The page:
In conclusion, our results suggest that insulin resistance may be associated with mortality in critically ill patients with ARF. IGFBP-3 is significantly lower, and IGFBP-1 is higher, in patients who died. The IGF-IGFBP axis may play an important role in the abnormal control of the insulin signaling pathway in patients with ARF.
This work is supported in part by National Institutes of Health (NIH) Grants R01-DK-53411, DK-53412, DK-53413, and 1K24-DK-62849. S. Basi and E. Simmons are supported by NIH Grants 2T32-DK-07569 and K12-RR-17697. M. T. Sezer was supported by an International Society of Nephrology Fellowship Training Grant. L. B. Pupim is partly supported by a Marilyn Charitable Trust Young Investigator Grant of the National Kidney Foundation, a Vanderbilt University School of Medicine Clinician Scientist Award, as part of the Vanderbilt Physician Scientist Development Program, and the Norman S. Coplon Award from the Satellite Health Extramural Research Program.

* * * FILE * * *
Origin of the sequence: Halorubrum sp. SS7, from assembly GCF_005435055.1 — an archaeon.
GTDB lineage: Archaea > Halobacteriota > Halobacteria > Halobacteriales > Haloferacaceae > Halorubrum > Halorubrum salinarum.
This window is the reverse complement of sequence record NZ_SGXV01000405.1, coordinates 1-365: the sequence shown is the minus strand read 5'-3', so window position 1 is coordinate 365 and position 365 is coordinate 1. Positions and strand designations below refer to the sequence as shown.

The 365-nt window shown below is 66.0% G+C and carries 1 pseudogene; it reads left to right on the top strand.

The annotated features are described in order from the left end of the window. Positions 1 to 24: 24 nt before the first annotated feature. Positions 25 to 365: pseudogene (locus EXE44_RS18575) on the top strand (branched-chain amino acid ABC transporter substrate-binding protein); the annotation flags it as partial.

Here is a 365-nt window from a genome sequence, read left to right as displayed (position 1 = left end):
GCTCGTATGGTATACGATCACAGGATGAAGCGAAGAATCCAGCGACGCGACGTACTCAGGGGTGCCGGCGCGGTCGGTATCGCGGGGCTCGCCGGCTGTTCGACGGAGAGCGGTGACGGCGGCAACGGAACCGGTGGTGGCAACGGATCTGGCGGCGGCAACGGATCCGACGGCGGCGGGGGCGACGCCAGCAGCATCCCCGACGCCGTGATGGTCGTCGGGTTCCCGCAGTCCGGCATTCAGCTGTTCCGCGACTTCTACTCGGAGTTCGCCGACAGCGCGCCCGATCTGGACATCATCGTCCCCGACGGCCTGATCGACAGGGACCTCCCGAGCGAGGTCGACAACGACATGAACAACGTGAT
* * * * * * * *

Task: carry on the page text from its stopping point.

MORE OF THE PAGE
This work was presented in abstract form at the 36th Annual Meeting and Scientific Exposition of the American Society of Nephrology, San Diego, CA, November 2003.
The study was funded by the National Institutes of Health. There was no role of the study sponsor in study design, writing of the report, or decision to submit the paper for publication.
↵1 Cleveland Clinic Foundation, Cleveland, OH; Maine Medical Center, Portland, ME; Vanderbilt University, Nashville, TN; University of California, San Diego, CA; University of California, San Francisco, CA.